Anyway, back to the second run-down secondary school where we’ve brought our training supplies. The students come up and talk to me after they’ve realized I’m not there expecting any hard-core deference. They still assume that I’m the one with the money and the one who’s in charge – though that’s not true at all, since our local (pot bellied) staff call the shots and my role is quite clear – I don’t make any decisions about what goes on in country and I’m not a (pot bellied) big boss or a fund-raiser or a donor. The students tell me they are very certain that as soon as we leave, they won’t have access to the materials that we’ve brought with us for the training. They say that the (pot bellied) director will lock them up or take them away for personal use and they won’t see them again. I tell our (pot bellied) local staff what the kids have said. They say they are well aware of that problem – it’s a problem with schools everywhere. They’ve written up an agreement with the (pot bellied) school director to guarantee that the materials will be distributed as agreed upon. I wonder how those agreements are actually enforced.

Because surely we want to keep working with the school and we can’t piss off the (pot bellied) director. The school and its students are part of our project. We want to improve these youth’s education, to help them build skills that will be sustainable and will allow them to earn a living in the future, because it’s what they and their community have said they want during grassroots community planning sessions with (pot bellied) community leaders. But we have to be careful too, because when youth move on to use their new skills as individuals, donors complain that youth have left the group and we’re criticized for a project that isn’t sustainable because the group hasn’t maintained itself, the group members aren’t sticking around to serve as mentors to the new students to keep the groups going.  Damn youth grow up and get married, get bored, change interests, have babies, leave the community or in one way or another live their lives without asking our permission. (What’s that all about?!)

If only we could just do a better job of inducting them into NGO culture, so that we could continue to rely on them as newly formed (and future pot bellied) community leaders to organize “our” communities. Then one day select young men (and hopefully at some point, women too) could grow their pot bellies by working at an NGO or a CBO or in the government even… or they would have a set of skills that would be useful to run or support that social enterprise or business that will arrive with the next wave of development trends and they can grow their pot bellies there….


Most of the time visits to “the field” invigorate me. Other times the little things (like pot bellies) symbolize big things and big attitudes that I don’t share. They start to get to me and I’m not sure what I believe any more.  I am struck in the face with a crisis of purpose and wonder if there is any point to doing anything – for profit or nonprofit – or is it all just a huge waste of time because it just replicates existing inequalities and human behaviors? Or do I just have a bit of culture shock? Or do some programs just work better than others because of a ton of intermingling factors and I should stop letting one place get me down — think of the programs I’ve seen that seem to be achieving something? Or am I getting the wool pulled over my eyes? Am I being fooled? Or am I getting cynical? Blase?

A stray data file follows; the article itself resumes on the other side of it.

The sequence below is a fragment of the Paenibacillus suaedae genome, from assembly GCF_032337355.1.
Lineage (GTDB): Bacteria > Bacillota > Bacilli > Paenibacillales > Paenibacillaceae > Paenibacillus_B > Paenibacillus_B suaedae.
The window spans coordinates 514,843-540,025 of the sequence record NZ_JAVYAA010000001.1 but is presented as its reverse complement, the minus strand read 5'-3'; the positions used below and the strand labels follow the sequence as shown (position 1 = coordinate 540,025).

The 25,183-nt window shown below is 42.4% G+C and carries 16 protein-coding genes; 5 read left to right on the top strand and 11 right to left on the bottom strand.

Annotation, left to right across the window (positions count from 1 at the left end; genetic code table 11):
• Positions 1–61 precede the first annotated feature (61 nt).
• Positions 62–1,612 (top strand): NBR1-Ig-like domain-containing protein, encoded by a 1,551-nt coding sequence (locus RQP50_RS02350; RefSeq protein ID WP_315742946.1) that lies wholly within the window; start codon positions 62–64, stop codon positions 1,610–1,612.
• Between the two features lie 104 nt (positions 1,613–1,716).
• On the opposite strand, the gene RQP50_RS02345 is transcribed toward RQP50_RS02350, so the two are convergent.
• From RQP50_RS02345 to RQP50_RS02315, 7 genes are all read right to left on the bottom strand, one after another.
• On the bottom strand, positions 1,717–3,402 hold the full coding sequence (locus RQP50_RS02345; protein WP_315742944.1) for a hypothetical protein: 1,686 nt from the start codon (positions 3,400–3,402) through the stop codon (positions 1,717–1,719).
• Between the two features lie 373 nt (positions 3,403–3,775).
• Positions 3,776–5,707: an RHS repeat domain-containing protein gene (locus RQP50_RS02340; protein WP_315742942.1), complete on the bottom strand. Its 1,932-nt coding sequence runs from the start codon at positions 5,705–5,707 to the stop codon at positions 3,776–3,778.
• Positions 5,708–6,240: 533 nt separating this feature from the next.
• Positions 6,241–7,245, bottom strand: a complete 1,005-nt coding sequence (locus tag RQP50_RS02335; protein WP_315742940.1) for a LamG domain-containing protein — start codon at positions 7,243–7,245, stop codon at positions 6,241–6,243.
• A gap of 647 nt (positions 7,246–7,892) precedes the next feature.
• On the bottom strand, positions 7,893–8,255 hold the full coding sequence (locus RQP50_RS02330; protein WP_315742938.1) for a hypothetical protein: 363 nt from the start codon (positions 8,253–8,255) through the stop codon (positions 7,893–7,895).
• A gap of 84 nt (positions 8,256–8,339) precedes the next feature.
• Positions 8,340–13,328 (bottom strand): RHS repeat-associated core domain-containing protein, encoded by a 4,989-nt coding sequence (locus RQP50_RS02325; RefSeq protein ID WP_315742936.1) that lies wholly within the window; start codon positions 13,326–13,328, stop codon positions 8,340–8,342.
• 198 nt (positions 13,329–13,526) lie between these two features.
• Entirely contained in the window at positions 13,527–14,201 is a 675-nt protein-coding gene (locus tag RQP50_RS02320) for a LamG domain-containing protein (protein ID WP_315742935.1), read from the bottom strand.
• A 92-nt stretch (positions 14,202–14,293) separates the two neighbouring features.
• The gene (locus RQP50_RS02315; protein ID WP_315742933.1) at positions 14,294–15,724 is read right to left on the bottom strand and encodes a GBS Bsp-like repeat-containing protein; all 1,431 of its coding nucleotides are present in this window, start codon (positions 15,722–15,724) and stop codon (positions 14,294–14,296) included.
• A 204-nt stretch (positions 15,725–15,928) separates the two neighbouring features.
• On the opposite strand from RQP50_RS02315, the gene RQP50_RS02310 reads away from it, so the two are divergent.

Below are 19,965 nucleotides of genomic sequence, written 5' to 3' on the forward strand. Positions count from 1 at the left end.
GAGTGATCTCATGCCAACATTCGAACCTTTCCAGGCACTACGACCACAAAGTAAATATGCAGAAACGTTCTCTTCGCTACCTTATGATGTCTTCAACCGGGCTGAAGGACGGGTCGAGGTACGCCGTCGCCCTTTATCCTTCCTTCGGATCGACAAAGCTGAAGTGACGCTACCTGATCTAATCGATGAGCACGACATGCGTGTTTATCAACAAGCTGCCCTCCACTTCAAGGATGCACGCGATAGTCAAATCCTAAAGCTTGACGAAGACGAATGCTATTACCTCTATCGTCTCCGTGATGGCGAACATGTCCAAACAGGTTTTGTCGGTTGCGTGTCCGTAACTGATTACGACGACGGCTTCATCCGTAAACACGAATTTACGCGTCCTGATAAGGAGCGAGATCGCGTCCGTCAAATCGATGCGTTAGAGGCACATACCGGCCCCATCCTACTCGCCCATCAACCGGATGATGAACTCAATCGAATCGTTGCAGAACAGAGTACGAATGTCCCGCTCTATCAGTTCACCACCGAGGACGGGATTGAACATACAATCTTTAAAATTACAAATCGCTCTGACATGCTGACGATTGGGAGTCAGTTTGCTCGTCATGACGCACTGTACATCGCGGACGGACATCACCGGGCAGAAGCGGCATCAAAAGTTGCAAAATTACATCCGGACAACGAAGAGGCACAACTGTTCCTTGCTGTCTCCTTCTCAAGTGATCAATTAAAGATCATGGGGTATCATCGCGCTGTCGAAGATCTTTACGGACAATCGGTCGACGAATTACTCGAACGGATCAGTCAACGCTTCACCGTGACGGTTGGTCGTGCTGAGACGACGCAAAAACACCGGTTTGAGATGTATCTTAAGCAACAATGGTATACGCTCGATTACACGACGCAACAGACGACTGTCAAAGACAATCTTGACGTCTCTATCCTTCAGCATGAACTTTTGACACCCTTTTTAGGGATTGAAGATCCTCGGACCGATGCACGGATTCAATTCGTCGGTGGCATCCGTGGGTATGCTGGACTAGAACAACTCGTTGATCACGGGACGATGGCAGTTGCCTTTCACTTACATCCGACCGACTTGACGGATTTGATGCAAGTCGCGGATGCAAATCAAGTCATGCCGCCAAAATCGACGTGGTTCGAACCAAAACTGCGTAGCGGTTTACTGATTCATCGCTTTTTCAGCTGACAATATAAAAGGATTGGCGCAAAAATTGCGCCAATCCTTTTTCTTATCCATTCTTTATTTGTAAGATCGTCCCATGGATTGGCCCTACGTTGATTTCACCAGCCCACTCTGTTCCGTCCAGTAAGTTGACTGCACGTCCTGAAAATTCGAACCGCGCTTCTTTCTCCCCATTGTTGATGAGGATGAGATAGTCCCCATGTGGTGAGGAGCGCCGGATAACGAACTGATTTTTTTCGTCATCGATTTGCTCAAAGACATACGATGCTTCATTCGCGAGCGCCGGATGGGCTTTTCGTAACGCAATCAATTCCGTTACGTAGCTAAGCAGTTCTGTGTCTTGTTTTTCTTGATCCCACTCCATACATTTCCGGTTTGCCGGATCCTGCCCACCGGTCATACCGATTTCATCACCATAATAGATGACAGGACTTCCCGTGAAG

I start wondering if maybe I shouldn’t just stay in the head office and believe all the theories rather than spend time on the ground to see them in half-assed action.

It’s lunchtime again, and I sneak off by myself and write my thoughts down furiously in my notebook. I have the sense to realize that I’m annoyed and being judgmental and I need to disengage for a bit. Get an attitude adjustment, lighten up or something. (In today’s world I’d have just accepted that I was working for an HRI affiliate….)

Post lunch I go back to the musty room where the door is bolted shut to watch the goings-on; but it smells bad and I don’t want to sit in there. There is music playing in a classroom across the school yard, so I walk over. Some kids are learning dances. I watch for awhile through the open window, and the woman who’s teaching calls over to me. Come, join us. Do you want to try? Why yes, as a matter of fact I do. I get into the back line and try to pick up on the moves and the sequences.

There is no mirror in the room, so no one knows if they look stupid or not, they just do their thing. I begin to feel better. We all mess up the steps all afternoon. But we find a pattern and a flow together that eventually leads to something that’s somewhat coordinated. It’s nowhere near professional or smooth, but it makes some sense and we each find our place in the choreography.

I hear the motor of the car chugging and realize it’s time to leave. I get my stuff and climb in, sweaty. My co-workers are animated as they discuss the day’s challenges, joking and laughing. I only half pay attention as I stare out the window of the car, thinking, adjusting. My stress levels are down thanks to the dancing. What’s prickliness going to achieve anyway?  I forgive the pot bellies. I start to re-engage.


About Shotgun Shack

INGO worker hailing from the crossroads of America, and so far from home in so many ways. I blog about life and the depths and ironies of INGO work. View all posts by Shotgun Shack